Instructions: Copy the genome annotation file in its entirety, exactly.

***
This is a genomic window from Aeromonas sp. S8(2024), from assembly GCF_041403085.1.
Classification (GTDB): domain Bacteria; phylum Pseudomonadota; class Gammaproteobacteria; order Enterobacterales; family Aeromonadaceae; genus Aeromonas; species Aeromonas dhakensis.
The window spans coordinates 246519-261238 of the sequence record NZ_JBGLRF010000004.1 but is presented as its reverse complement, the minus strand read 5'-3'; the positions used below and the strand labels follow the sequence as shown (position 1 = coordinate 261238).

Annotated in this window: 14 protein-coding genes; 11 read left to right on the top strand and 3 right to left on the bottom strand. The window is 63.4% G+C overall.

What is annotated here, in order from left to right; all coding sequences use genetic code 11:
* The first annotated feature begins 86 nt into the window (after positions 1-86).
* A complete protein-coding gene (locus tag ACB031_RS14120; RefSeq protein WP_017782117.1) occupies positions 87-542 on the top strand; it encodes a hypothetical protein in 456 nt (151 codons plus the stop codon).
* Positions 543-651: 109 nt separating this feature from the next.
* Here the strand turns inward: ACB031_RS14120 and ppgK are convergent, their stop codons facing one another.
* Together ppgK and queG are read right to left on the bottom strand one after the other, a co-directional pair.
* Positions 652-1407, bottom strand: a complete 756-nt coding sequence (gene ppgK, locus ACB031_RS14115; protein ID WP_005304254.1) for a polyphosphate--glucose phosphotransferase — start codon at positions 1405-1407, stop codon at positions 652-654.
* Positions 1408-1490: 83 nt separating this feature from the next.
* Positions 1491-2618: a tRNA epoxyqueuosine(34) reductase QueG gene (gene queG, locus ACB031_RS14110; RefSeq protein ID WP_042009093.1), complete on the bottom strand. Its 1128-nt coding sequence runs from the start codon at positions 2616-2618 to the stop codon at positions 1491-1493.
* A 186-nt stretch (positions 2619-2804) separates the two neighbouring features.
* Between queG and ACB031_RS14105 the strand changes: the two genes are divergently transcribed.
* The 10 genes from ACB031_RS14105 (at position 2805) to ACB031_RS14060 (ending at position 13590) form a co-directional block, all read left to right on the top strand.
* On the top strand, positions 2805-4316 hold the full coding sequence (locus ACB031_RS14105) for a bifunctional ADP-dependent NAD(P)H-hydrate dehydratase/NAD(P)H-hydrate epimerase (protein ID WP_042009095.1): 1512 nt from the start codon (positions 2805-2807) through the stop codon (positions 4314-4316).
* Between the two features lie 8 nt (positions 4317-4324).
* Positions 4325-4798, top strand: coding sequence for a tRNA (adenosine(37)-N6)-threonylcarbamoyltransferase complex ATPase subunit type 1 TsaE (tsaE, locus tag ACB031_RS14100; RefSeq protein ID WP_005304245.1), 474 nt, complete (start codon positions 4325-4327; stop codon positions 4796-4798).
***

This is a genomic window from Aeromonas sp. S8(2024), from assembly GCF_041403085.1.
Classification (GTDB): domain Bacteria; phylum Pseudomonadota; class Gammaproteobacteria; order Enterobacterales; family Aeromonadaceae; genus Aeromonas; species Aeromonas dhakensis.
The window spans coordinates 246519-261238 of the sequence record NZ_JBGLRF010000004.1 but is presented as its reverse complement, the minus strand read 5'-3'; the positions used below and the strand labels follow the sequence as shown (position 1 = coordinate 261238).

Annotated in this window: 14 protein-coding genes; 11 read left to right on the top strand and 3 right to left on the bottom strand. The window is 63.4% G+C overall.

What is annotated here, in order from left to right; all coding sequences use genetic code 11:
* The first annotated feature begins 86 nt into the window (after positions 1-86).
* A complete protein-coding gene (locus tag ACB031_RS14120; RefSeq protein WP_017782117.1) occupies positions 87-542 on the top strand; it encodes a hypothetical protein in 456 nt (151 codons plus the stop codon).
* Positions 543-651: 109 nt separating this feature from the next.
* Here the strand turns inward: ACB031_RS14120 and ppgK are convergent, their stop codons facing one another.
* Together ppgK and queG are read right to left on the bottom strand one after the other, a co-directional pair.
* Positions 652-1407, bottom strand: a complete 756-nt coding sequence (gene ppgK, locus ACB031_RS14115; protein ID WP_005304254.1) for a polyphosphate--glucose phosphotransferase — start codon at positions 1405-1407, stop codon at positions 652-654.
* Positions 1408-1490: 83 nt separating this feature from the next.
* Positions 1491-2618: a tRNA epoxyqueuosine(34) reductase QueG gene (gene queG, locus ACB031_RS14110; RefSeq protein ID WP_042009093.1), complete on the bottom strand. Its 1128-nt coding sequence runs from the start codon at positions 2616-2618 to the stop codon at positions 1491-1493.
* A 186-nt stretch (positions 2619-2804) separates the two neighbouring features.
* Between queG and ACB031_RS14105 the strand changes: the two genes are divergently transcribed.
* The 10 genes from ACB031_RS14105 (at position 2805) to ACB031_RS14060 (ending at position 13590) form a co-directional block, all read left to right on the top strand.
* On the top strand, positions 2805-4316 hold the full coding sequence (locus ACB031_RS14105) for a bifunctional ADP-dependent NAD(P)H-hydrate dehydratase/NAD(P)H-hydrate epimerase (protein ID WP_042009095.1): 1512 nt from the start codon (positions 2805-2807) through the stop codon (positions 4314-4316).
* Between the two features lie 8 nt (positions 4317-4324).
* Positions 4325-4798, top strand: coding sequence for a tRNA (adenosine(37)-N6)-threonylcarbamoyltransferase complex ATPase subunit type 1 TsaE (tsaE, locus tag ACB031_RS14100; RefSeq protein ID WP_005304245.1), 474 nt, complete (start codon positions 4325-4327; stop codon positions 4796-4798).